If Approved, Would Tobacco Tax Actually Sway Smokers? There’s Precedence That It Works
In New York City, smoking rates declined from 22 percent of the local population to 15 percent in the decade after the tax — and the ban on smoking in restaurants and bars — was implemented.
Would California's Proposed Tobacco Tax Hike Reduce Smoking? Just Ask New Yorkers
California currently has one of the lowest cigarette taxes in the country: 87 cents per pack. If voters pass Proposition 56 in November, the tax would go up to $2.87 a pack. Backers of the measure, including the American Cancer Society and the American Lung Association, hope to hit people hard enough in the wallet that they quit smoking, or never start. Studies support the goal. For every 10 percent increase in the price of cigarettes, smoking goes down 4 percent, according to the 2014 Surgeon General’s Report. (Dembosky, 9/22)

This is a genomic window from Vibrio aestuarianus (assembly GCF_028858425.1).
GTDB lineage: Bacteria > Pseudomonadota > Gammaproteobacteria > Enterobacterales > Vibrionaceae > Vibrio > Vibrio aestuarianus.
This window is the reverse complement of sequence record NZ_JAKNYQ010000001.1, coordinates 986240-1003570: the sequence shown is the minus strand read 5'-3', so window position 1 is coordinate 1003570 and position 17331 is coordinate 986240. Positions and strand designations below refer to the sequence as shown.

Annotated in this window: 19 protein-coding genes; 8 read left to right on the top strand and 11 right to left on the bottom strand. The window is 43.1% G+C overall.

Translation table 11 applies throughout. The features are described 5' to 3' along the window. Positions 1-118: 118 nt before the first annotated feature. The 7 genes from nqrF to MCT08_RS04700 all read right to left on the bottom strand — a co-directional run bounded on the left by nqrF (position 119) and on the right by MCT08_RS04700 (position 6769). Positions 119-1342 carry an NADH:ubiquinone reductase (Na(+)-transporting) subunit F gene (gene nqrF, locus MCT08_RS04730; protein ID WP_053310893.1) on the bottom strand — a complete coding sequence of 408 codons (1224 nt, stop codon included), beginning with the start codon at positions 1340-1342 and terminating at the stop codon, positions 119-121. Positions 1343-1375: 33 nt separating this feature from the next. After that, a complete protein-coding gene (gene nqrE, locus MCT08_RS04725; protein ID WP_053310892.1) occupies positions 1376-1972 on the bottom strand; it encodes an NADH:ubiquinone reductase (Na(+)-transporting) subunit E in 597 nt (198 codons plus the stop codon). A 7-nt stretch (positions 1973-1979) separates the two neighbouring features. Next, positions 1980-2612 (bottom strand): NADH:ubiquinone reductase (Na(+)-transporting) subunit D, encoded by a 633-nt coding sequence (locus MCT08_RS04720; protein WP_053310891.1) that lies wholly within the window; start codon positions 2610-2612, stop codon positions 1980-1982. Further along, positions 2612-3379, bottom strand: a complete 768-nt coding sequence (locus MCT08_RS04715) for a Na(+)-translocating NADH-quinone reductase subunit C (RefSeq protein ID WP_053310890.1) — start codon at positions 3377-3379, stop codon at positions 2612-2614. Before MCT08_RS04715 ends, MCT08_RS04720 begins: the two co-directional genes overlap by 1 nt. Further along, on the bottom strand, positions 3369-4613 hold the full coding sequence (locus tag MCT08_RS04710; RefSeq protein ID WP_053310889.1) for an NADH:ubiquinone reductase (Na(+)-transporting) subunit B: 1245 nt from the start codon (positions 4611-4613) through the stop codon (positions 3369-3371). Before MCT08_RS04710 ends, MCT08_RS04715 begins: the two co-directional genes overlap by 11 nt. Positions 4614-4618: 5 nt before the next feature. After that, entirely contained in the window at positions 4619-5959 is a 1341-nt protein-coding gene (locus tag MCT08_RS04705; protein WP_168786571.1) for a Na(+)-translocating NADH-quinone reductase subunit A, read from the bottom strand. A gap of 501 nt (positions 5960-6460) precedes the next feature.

Meanwhile, California Healthline looks at the murky details of where the money would be spent —
Tobacco Tax Ballot Measure Would Fund Health Care For California’s Poor — But How?
At first blush, the tobacco tax measure on California’s November ballot looks pretty straightforward. Proposition 56 would raise the price of a pack of cigarettes by $2 and tax e-cigarettes for the first time. Proponents say the higher price would prevent kids from smoking and lower health care spending because people won’t suffer as much from tobacco-related illness. What’s not spelled out is how exactly money raised through the measure would be spent. (Bartolone, 9/23)